Usually when we talk about style icons, it’s about what they wore and how they wore it.
But today we’re going beyond the clothes, to peer into their sometimes-humble abodes to see how they lived. And in the same spirit of channeling their stylishness, we’ve managed to track down some modern-day equivalents of their boudoir style. (You could use a new set of high-thread-count sheets anyhow.)
For all the agonizing over style icons that happens online, we rarely look beyond the clothes. Which is an oversight worth correcting—especially with the recent uptick in attention to home furnishings across the menswearosphere.
So we looked into the matter, and as it turns out, the homes of most of our style icons were just as stylish as the men they housed. (Not to mention, it’s reminded us of how good looking a well-stocked bookshelf can be.) So without further ado:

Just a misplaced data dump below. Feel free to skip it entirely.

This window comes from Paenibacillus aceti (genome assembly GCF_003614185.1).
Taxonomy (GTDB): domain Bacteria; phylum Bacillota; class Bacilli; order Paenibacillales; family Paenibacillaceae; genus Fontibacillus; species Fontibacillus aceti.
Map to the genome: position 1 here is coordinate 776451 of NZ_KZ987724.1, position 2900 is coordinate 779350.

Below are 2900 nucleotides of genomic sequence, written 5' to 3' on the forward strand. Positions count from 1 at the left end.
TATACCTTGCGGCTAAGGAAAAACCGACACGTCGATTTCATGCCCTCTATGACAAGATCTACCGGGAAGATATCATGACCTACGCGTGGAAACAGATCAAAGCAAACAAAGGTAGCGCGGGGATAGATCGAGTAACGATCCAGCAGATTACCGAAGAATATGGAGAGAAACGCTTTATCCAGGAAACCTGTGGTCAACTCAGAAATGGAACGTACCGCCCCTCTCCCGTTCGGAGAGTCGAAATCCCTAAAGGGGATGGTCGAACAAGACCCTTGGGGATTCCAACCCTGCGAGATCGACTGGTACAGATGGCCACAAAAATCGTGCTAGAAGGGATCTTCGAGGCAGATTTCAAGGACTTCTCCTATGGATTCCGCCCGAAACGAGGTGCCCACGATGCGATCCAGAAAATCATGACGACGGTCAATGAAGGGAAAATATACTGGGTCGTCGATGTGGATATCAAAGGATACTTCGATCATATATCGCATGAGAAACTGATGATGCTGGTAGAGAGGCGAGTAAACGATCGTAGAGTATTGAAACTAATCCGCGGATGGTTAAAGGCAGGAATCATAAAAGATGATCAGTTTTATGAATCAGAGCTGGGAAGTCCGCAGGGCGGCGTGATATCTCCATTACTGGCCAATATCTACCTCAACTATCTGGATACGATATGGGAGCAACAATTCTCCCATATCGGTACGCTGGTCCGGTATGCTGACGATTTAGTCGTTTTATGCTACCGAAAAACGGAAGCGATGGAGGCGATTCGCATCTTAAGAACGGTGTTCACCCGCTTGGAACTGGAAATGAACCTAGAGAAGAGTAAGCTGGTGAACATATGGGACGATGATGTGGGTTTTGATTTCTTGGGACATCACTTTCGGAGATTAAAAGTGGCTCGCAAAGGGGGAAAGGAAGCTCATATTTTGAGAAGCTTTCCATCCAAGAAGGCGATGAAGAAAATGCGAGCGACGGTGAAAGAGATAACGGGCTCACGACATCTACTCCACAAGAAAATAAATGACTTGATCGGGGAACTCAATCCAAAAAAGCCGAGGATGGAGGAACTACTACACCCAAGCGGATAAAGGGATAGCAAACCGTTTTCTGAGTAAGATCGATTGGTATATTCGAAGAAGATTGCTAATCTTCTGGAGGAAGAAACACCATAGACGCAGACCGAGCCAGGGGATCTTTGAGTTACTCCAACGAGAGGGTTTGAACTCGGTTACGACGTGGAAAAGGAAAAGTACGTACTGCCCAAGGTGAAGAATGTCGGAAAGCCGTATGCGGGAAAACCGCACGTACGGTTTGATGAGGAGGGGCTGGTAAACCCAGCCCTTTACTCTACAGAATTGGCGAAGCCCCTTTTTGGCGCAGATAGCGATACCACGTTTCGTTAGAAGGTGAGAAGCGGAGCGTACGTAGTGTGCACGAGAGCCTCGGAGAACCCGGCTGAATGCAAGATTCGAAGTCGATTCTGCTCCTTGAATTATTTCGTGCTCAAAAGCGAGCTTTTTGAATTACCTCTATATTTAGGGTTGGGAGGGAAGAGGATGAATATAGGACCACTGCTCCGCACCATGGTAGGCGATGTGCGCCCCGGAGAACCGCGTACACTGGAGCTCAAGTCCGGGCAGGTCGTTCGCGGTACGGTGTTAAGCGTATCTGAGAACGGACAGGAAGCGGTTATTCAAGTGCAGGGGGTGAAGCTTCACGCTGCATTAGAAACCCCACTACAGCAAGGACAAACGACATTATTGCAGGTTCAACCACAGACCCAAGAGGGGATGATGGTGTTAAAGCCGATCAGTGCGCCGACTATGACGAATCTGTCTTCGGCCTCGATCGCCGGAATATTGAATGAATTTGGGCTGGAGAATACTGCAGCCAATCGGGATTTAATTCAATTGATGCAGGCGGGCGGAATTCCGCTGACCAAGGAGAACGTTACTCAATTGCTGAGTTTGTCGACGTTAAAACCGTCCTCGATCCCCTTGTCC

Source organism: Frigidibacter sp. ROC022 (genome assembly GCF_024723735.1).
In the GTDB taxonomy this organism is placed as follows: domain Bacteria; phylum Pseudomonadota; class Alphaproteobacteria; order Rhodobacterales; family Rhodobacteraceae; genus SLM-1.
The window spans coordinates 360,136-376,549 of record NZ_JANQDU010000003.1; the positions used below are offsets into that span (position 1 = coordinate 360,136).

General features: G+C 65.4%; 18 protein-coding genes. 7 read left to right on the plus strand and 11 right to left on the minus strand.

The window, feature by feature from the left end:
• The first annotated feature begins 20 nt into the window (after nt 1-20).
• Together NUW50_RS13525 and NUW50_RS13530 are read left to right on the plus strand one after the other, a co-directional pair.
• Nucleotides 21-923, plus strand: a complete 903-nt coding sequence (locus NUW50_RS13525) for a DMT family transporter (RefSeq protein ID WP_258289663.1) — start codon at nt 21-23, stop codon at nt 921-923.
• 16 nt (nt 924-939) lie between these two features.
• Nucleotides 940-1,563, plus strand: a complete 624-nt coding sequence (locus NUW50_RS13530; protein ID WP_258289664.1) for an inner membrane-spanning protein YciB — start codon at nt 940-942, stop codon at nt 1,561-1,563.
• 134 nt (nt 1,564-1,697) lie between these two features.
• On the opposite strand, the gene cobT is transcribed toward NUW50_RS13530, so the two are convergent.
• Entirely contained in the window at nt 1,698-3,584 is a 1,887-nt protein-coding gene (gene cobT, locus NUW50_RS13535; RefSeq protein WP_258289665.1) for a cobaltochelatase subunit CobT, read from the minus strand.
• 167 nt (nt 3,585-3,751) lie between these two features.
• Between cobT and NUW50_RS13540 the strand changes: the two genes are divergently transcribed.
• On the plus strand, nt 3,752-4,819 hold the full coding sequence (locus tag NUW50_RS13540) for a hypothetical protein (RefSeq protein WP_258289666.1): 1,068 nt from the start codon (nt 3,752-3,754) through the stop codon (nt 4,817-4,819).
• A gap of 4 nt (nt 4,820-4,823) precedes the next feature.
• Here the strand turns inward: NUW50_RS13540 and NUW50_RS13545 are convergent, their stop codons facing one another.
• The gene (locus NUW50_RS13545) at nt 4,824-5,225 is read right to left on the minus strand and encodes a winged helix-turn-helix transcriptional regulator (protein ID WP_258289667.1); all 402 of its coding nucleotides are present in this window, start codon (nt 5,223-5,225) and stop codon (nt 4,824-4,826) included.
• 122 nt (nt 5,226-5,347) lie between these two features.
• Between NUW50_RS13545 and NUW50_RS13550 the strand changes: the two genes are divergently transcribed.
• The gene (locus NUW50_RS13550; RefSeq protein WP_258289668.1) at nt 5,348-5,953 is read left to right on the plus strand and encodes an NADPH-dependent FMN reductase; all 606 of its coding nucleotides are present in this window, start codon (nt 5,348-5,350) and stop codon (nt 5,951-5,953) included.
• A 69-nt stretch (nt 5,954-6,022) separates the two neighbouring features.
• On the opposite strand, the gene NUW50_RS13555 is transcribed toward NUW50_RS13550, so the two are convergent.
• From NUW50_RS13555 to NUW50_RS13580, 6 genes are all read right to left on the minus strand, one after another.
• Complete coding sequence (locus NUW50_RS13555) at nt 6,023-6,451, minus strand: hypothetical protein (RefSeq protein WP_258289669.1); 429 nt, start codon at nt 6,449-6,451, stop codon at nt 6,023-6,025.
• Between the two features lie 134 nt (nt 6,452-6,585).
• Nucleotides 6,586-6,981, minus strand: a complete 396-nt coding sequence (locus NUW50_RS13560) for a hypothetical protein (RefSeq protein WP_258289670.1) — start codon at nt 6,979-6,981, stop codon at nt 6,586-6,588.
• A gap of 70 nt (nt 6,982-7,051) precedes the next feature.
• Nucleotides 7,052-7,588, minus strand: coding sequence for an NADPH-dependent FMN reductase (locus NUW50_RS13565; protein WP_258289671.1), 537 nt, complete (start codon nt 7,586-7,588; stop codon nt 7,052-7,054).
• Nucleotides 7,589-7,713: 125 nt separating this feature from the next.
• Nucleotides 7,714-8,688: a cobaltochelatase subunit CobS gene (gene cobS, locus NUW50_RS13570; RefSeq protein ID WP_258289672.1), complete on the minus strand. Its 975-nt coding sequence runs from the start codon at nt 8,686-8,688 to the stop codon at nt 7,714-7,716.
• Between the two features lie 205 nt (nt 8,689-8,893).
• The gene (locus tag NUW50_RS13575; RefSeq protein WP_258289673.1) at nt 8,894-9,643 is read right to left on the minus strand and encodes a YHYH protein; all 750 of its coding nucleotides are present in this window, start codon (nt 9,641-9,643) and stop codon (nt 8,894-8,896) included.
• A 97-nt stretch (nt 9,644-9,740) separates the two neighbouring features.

It could be the family lake house, a weekend rental on the Cape or just a really summery corner of your sixth-floor walkup.
But to really make it feel right, you’ve got to have the right vibe—which, granted, is a little different if you’re summering near the sea versus a woodsy lake or river. So we’ve gone ahead and found some handsome appointments and setting-appropriate curios to properly equip your abode.
You whittled the neighbor’s kid an Andy Warhol big wheel for no particular reason, so it’s safe to say his parents will be keeping a closer eye on you, and you’ve been patiently waiting for just the right woman to come along who will appreciate that Andy Warhol dress you’ve been storing in mothballs for years, along with the hip, snappy alternative, if such a thing exists in the world of old-timey soup can apparel. The problem, of course, is that dates have been ending prematurely of late, ever since you dropped the hammer on the duvet-slash-bedside lamp combo.
This is all to say: take a pass on the Andy Warhol range hood. We’re begging you. Because the Campbell’s Soup schwag is in grave danger of doing to Mr. Warhol what Evita and the Che Guevara shirt did for badass Cubans everywhere.
Here’s one of the coolest tricks we’ve seen: when the book comes out, the light goes on. That’s right, it’s a bona fide secret-passage switch. The gear and instructions will set you back $50, but when you’re transforming your apartment into the Batcave, money’s no object.